Fair Questions: Are we the beautiful ones?

In a recent Breitbart article seeking to explain why so many men are opting out of the mating game, a reference is made to a famous study conducted with mice by John B. Calhoun.  Specifically, the claim is made by one man who was interviewed for the piece that we are “the beautiful ones” from the mice study.  This group of mice was the group of mice who stopped reproducing after a breakdown of normal social order (apparently caused by overcrowding).  They did what they needed to do to stay alive and groomed themselves, avoiding conflict with one another.  Naturally, the population died off due to the lack of reproduction.

It was also inferred in the article that in human society this trend towards what the author calls a “Sexodus” from the mating game was driven by a shift in power dynamics brought about by feminism, particularly more radical forms of feminism.  While I do think that certain critiques of certain forms of feminism have real merit (particularly where those forms of feminism deny empirical research out of an ideological imperative), I don’t think that we can blame feminism for this shift away from the mating game, at least not directly.

If it is the case that the Calhoun mice study results are applicable to human populations that reach high population densities (and there are certainly plenty of strong observable  similarities), then it is entirely predictable that women would feel an instinctive need to stop reproducing.  It is also entirely predictable that, humans being humans, we would seek to find a rationalization for our instinctive drive to curtail reproduction.  Under this view, feminism would simply be an ad hoc rationalization for the perfectly understandable evolutionary instinct to curtail reproduction when we are unlikely to have resources available to care for children.  We wouldn’t blame feminism for this situation; we would look to our natural instincts as the cause.

We also wouldn’t blame feminism for causing the MGTOW movement, at least not directly.  We would look to the same natural instincts that lead men to decide to opt out of a mating game in which the benefits of reproduction are far outweighed by the drawbacks due to a collapse of the social order that supported the benefits of male reproduction.  We would not blame feminists for a collapse of social order when feminism was merely a rationalization for our instincts that broke down social order in the face of a perceived lack of resources for children; we would look to our natural instincts as the cause.

We also would not blame Men’s Rights Activists or the MGTOW movement for keeping men from participating in the mating game, because under this view their ideas are ad hoc rationalizations for the perfectly understandable cost-benefit analysis performed by men when deciding whether or not mating is worth it by using their evolution-driven instincts.

None of this is to deny the role that feminism has played in changing educational trends such that feminine behaviors are normative and masculine behaviors are treatable as serious disorders with lots of Ritalin, as the author points out.  But even this would be explained by our instinctive behaviors under a situation in which high population density has prompted us to stop reproducing.  If we assume that women no longer have a good reason to reproduce while keeping in mind that their survival often depends on the support of men while they are reproducing, then it makes a lot of sense that women would seek to take control of the resources necessary for their survival and do so by taking those resources away from men.  After all, under this view they have every reason to expect that men will stop providing them with resources when they are not reproducing.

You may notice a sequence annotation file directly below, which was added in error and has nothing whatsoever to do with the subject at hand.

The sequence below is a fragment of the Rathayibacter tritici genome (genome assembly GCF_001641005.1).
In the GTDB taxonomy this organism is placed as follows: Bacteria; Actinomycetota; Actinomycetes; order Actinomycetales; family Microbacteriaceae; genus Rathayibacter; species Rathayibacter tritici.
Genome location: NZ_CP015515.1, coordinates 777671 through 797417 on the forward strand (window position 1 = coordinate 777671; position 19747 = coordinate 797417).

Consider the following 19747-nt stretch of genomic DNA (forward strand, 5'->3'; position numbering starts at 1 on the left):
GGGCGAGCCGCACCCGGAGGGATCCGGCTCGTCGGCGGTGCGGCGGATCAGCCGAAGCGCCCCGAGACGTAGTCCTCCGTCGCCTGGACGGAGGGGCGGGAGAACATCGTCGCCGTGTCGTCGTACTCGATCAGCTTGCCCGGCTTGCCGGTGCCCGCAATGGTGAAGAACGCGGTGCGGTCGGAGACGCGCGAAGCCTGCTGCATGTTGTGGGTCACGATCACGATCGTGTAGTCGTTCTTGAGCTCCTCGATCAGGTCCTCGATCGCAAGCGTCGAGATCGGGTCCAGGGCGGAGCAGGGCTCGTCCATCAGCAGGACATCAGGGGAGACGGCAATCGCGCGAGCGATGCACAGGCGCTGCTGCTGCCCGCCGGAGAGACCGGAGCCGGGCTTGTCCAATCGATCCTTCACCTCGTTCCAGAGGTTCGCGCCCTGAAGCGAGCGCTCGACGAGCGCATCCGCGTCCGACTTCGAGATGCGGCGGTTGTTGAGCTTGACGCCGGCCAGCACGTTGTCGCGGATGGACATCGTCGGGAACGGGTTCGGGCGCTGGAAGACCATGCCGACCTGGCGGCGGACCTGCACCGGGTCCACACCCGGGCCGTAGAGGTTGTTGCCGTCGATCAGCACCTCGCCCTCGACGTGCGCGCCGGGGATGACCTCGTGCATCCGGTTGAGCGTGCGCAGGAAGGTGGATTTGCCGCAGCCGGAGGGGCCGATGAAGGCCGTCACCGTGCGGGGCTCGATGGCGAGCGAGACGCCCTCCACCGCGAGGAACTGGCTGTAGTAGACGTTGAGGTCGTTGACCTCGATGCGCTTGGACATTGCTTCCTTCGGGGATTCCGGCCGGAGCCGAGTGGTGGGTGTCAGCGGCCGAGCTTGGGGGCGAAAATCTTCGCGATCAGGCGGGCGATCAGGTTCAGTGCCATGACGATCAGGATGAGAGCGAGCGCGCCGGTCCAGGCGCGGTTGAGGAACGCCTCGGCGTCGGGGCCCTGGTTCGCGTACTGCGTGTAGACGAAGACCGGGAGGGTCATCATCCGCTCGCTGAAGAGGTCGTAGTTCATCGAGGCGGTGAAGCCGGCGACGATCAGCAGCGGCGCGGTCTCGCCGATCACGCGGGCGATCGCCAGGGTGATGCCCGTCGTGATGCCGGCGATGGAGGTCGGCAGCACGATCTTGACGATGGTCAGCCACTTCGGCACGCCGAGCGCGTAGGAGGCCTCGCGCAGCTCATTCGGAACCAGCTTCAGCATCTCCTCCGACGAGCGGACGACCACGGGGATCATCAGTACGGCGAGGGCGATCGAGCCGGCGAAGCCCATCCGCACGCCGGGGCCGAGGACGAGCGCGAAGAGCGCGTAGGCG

The perfectly sensible response to this situation for women is to ensure that they can have access to resources without the support of men by making education work for girls and women, and because we human beings are wired to consume whatever resources are available rather than giving away the extra, they would likely not stop en masse to worry about the negative impacts on boys and men.

None of this really makes us sound very beautiful, does it?  But we can certainly see trends towards us becoming like “the beautiful ones” in the mice study.  There are indeed many young people who are not reproducing and are content to eat, drink, and groom themselves while avoiding the conflicts (the pervasive “No drama!” imperative) that were previously driven by reproductive imperatives that seem to be muted or gone entirely.

This trend is quite serious in Japan currently, but in other parts of the world it is less so.  This may be because there is still a perception that resources are available in those parts of the world.  Or it may be because those parts of the world seek to expand into new frontiers like other planets.  Even if those perceptions end, I think that the diversity in the human population will keep us alive as a species even if we see birthrates plummet across the board. As long as there are groups that retain a cultural or philosophical imperative for reproduction in the face of the “rational” argument that we need to stop reproducing, we won’t go extinct. Well, at least not from failing to reproduce en masse like the mice.

This entry was posted in Economics, Education, Relationships, Science and tagged , , , . Bookmark the permalink.

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